Sally Clark in the Yorkshire Post
Earlier this month, Clark Family Law founder Sally Clark talked to the Yorkshire Post about her career and her thoughts on the legal sector for the Legal Matters column.
What’s the biggest development you have seen in the legal world during your career?
In my field I would say the change in the pre-action protocol for parties to engage in mediation prior to issuing Court proceedings in private family law proceedings. Unless there are exceptional circumstances, parties now have to attend an assessment appointment (MIAMS) for mediation before issuing divorce proceedings. This change came into force in 2015 and has fortunately had a positive impact on the way not only clients, but also lawyers approach Court proceedings, particularly where children are concerned.
What law would you like to see changed?
I would like to see cohabitees, particularly those with children, obtain similar, if not the same rights as married couples upon relationship breakdown. There is still a huge misconception about the “common law” husband or wife. In law there is no such thing and many non-married parents find themselves without legal redress on major issues after lengthy relationships.
What’s the most exciting work you have ever done?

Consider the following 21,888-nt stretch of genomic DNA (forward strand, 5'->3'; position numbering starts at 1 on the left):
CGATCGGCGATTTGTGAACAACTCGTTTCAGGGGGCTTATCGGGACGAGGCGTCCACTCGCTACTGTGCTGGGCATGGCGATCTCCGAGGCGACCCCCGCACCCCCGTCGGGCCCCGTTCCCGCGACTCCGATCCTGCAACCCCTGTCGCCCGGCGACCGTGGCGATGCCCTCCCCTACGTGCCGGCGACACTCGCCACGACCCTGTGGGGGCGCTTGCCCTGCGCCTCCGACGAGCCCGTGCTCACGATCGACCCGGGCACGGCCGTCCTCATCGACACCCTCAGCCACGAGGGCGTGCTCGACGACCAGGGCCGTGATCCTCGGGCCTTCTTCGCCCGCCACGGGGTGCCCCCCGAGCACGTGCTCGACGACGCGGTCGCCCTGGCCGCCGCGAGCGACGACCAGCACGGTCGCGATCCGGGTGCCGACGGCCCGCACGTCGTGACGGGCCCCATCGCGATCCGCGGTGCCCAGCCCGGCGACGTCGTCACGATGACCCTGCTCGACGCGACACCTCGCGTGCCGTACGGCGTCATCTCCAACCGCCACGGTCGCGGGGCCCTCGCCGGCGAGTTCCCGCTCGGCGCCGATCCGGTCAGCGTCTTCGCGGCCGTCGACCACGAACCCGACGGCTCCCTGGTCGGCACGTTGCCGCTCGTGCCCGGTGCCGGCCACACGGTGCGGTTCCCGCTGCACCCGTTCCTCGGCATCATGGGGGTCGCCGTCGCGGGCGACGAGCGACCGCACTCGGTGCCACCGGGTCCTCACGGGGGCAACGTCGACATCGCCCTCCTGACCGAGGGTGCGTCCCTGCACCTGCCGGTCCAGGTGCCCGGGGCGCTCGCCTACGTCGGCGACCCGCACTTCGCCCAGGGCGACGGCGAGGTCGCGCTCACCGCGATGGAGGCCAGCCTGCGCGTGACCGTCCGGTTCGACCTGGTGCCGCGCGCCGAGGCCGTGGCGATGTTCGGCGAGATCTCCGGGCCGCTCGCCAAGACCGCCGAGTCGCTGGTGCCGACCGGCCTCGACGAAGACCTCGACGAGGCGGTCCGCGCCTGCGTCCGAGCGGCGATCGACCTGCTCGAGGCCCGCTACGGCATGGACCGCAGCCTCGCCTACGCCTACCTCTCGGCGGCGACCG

I am not sure exciting is the right word however I find it a real privilege speaking to children as part of the mediation process and being part of a process to make their lives better following divorce by helping their parents to communicate and focus upon what is best for them in very difficult times. I am always surprised by how open children are when they talk to me and feel privileged to be allowed into their world.
Who do you admire most in the legal world?
My dad. He is senior partner in a law firm in South and West Yorkshire. He works tirelessly for his clients, is modest, hard-working and has an excellent legal mind. He inspired me to do law and continues to do so.
What advice would you give someone starting out in the profession?
Get as much experience as possible in as many settings as possible. Volunteer for pro-bono work, work with Counsel, solicitors, charities and deal with people as much as possible in a variety of settings. A law exam is a memory test. Dealing with people from all walks of life is a skill which you learn from experience.